# In the given examples, the last one isMatch("aab", "c*a*b") → true; don't understand why it is true?

• In the given examples, the last one `isMatch("aab", "c*a*b") → true`; don't understand why these two strings matches?

• Please edit your question with markdown syntax. You could use backtick ``` to quote the content `isMatch("aab", "c*a*b") → true`, or the `*` will miss.

• Pay attention to this:

``````'*' Matches zero or more of the preceding element.
``````

So for this testcase `"c*a*b"` could be 0 c 2 a and 1 b, it matched aab.

• is that mean `c*d*a*b` is matched "aab"?

• yes, `c*d*a*b` matches `aab`, `ab` and `b`.

• If so, `isMatch("ab", ".*")→ true` should be wrong.

• `.*` could be `..` and then it can match `ab`.

• I see, so `ca*` matches `caca` ?

• No. Only match `c` `ca` `caa` `caaa` `caaaa` ...

`*` is only work on the preceding one element, not the whole string.

• `c*` matches `null`,`a*` matches `aa` and finally `b` matches `b`.

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• you have to combine '*' and its preceding element together.
they together represent 0~n preceding element.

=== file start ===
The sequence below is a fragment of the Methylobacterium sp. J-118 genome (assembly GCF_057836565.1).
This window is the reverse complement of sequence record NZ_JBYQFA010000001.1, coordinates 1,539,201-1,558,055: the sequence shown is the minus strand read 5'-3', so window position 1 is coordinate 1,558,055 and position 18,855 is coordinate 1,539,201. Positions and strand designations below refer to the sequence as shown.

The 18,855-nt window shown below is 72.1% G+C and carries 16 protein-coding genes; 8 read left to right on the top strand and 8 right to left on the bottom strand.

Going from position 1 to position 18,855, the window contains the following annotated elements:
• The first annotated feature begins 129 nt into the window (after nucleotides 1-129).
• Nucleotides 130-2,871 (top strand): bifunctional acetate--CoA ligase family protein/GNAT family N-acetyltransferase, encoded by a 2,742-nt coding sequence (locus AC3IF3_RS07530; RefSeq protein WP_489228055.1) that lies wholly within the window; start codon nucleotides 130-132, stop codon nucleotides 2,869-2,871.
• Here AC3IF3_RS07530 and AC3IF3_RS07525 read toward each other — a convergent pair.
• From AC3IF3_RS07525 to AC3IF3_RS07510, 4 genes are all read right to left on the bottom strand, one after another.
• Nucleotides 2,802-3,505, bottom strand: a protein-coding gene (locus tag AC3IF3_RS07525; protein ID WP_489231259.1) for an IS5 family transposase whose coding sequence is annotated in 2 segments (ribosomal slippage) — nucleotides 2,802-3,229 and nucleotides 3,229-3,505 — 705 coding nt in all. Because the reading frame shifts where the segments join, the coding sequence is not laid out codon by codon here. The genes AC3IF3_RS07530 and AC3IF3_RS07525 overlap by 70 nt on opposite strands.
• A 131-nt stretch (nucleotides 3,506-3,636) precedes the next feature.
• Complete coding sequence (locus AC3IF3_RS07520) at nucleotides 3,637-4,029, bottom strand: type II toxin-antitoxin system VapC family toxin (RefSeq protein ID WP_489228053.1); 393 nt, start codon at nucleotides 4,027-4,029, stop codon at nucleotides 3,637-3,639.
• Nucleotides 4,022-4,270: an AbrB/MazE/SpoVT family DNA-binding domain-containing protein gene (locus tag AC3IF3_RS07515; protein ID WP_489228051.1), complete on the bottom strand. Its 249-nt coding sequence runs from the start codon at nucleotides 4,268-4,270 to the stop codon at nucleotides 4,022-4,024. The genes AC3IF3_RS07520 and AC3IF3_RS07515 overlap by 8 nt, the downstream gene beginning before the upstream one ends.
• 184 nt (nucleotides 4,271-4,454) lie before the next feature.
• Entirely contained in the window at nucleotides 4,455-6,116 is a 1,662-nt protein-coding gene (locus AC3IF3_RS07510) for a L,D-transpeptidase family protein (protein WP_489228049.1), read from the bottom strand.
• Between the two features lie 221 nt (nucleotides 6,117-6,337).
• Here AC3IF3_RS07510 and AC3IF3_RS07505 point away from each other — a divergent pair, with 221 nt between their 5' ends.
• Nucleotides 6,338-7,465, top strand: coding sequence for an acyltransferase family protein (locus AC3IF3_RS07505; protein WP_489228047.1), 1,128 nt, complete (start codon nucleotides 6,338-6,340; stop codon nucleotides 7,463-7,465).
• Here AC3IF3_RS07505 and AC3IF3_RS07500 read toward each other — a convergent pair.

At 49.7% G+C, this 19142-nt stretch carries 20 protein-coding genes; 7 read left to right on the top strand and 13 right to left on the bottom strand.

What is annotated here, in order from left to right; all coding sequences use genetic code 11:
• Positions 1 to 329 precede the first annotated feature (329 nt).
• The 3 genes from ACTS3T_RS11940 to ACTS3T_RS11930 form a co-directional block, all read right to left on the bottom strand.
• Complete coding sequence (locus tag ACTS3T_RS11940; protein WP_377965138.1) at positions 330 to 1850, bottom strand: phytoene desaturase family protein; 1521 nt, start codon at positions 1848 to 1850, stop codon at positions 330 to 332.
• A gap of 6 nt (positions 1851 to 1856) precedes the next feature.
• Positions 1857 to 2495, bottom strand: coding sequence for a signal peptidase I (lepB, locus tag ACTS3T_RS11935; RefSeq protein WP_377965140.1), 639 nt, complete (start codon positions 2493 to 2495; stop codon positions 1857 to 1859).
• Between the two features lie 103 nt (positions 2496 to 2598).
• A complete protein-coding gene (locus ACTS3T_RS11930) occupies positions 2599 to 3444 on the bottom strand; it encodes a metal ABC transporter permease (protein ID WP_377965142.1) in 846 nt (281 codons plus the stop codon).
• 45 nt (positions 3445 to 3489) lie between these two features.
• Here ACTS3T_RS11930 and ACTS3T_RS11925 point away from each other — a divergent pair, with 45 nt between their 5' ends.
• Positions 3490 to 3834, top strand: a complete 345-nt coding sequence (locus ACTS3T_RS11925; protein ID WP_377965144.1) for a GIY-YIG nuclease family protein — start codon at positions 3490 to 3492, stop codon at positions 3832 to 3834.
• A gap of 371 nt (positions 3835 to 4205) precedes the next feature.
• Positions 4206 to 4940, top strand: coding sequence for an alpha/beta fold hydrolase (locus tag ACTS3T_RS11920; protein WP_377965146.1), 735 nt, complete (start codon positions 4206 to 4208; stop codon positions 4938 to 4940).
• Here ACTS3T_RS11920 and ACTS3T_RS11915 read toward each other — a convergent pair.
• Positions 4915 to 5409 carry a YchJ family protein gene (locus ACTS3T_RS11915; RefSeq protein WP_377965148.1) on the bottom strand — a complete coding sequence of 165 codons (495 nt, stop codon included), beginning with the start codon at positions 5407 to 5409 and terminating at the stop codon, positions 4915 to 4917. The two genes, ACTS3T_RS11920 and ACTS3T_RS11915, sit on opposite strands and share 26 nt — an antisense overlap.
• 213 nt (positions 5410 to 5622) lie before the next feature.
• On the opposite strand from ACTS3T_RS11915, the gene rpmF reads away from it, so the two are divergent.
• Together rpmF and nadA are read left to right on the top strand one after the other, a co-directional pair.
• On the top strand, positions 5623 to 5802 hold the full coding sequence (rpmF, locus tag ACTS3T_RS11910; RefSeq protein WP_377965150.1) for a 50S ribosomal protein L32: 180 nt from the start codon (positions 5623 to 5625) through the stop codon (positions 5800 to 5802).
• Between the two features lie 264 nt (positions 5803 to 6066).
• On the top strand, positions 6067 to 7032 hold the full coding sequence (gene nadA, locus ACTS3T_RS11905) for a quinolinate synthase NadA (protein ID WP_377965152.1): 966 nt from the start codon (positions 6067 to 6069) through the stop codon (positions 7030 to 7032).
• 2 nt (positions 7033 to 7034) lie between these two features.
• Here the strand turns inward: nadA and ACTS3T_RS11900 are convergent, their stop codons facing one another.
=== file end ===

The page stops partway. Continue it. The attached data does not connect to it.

based on this, the preceding element of'' can not be '' or empty

• Still don't understand. No matter you put null or any characters for the *, the leading character of `c*a*b` is always 'c', how could it match "aab" ?

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• According to the question, `*` means zero of more PRECEDING element, which means we could have zero `c`. However, by this logic, `isMatch("ab", ".*")→ true` is not correct

• Because "" Matches zero or more of the preceding element.So that "c" can have no c.

• @owen1190

Then how about the `isMatch("ab", ".*")→ true` one?

• @shenggu `".*"`means any length of the any character,so `isMatch("ab", ".*")→ true`

• Still don't get it, how strings matches

`*`